Monday, 21 November 2011
Coalition fails Housing Econ 101
I have a bad cough anyway (2 weeks and counting...), but this was made much worse this morning when I read about the latest wheeze of the Government to push a 'growth strategy.'
Why on earth would we subsidise people's house buying? The single biggest driver of costs in our economy is housing. If we could drop our house prices 30%, rents would be cheaper, mortgages would be cheaper - in fact employers would be able to pay people considerably less to have the same standard of living. Even mobility would improve as people from the North could actually come and live in London and the South East.
Lower house prices are the best route to improving our international competitiveness. Now, normally no one is in favour of this because lower house prices will also destroy a huge chunk of people's savings and all our mortgage banks too. Long-term though, this is a no-brainer.
On the one hand the Coalition says it is in favour of building more houses, another good way of helping to reduce prices - somewhat impacted by the huge immigration levels that push demand - but still sensible.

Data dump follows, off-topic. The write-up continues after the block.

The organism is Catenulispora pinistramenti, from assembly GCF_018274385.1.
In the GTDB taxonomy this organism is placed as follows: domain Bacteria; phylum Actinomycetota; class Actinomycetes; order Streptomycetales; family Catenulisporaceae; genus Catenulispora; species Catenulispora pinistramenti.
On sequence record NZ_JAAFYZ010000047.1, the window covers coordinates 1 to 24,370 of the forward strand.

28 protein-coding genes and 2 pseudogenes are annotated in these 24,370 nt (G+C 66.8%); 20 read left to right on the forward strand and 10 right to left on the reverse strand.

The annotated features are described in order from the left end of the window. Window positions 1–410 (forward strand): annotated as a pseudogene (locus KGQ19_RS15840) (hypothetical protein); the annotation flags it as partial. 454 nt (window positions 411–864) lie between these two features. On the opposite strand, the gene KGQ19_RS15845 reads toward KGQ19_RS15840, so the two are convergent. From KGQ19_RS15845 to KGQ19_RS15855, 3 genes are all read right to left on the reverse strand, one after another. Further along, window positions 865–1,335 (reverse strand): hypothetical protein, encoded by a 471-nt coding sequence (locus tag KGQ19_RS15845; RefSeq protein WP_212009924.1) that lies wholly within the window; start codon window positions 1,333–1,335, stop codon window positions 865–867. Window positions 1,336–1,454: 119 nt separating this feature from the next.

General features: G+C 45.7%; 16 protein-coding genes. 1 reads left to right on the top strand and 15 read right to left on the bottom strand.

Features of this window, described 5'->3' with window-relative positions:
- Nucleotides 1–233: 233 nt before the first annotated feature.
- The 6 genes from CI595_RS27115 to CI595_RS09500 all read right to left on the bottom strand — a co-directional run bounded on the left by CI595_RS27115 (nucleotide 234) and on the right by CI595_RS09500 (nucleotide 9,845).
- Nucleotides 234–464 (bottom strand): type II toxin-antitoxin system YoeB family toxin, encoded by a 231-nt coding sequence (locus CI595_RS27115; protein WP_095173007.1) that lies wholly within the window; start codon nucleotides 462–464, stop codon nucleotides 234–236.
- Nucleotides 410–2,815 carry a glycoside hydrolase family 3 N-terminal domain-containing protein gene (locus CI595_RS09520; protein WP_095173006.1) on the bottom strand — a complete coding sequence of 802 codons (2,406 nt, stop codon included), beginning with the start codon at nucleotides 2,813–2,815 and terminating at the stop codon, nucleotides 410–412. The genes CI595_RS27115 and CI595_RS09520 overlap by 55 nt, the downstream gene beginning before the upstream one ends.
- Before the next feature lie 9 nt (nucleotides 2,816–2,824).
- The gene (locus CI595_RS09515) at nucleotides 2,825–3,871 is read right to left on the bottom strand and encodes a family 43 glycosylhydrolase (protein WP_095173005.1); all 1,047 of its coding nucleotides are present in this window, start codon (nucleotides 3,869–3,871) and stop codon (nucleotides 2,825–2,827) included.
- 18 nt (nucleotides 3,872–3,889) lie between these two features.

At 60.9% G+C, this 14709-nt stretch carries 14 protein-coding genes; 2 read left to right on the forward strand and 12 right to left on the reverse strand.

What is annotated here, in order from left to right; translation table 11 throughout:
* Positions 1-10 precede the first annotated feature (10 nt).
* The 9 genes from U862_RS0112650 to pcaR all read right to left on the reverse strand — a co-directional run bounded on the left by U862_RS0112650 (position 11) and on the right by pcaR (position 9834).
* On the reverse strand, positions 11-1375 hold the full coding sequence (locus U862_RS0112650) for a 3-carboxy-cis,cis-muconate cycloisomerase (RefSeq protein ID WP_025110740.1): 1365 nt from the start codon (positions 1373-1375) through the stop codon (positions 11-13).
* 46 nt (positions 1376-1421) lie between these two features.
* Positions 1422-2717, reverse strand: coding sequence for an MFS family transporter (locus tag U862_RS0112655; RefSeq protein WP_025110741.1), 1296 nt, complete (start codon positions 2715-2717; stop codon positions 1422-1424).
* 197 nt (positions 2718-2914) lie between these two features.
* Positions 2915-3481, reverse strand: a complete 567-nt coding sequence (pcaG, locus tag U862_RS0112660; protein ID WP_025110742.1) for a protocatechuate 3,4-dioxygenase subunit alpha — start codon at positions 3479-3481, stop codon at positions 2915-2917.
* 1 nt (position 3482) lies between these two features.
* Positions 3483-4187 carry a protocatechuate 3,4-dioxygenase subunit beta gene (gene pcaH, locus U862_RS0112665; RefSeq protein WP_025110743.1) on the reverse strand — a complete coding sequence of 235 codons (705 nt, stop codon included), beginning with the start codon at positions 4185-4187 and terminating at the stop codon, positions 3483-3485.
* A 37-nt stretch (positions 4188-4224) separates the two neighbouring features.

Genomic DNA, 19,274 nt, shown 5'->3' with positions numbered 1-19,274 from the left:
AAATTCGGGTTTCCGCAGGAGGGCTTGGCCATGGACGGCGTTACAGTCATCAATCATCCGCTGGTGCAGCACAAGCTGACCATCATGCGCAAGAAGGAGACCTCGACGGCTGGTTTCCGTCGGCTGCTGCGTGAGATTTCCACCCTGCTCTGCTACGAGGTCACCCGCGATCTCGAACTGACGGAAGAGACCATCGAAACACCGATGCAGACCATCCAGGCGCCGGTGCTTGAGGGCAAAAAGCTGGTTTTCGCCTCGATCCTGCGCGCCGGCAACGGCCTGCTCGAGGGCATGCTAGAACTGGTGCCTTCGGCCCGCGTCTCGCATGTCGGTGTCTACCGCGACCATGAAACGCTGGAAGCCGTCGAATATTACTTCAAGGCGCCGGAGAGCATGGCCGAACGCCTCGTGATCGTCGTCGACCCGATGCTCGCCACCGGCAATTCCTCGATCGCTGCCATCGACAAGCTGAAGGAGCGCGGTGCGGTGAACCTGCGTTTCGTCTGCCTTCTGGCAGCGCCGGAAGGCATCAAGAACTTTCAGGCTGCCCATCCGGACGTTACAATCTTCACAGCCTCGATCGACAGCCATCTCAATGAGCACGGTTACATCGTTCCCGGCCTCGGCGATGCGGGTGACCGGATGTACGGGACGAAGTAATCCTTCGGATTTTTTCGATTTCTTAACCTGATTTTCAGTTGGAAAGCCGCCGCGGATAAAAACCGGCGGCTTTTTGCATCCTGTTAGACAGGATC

But really, how can they do these two things at once without seeing the inherent economic contradiction:
Subsidise mortgages = allow people to buy property they can't afford with slim equity
Build more housing = reduce prices, therefore trapping in negative equity anyone who only had slim equity to start with...
Dear oh, dear, this is really Lib Dem ability level of thinking. I have not even got around to mentioning the super low interest rate environment that has helped prevent a crash in house prices during the recession, which will instead now happen when interest rates normalise in the next few years. Long-term, there is certainly little likelihood of house prices rising from here.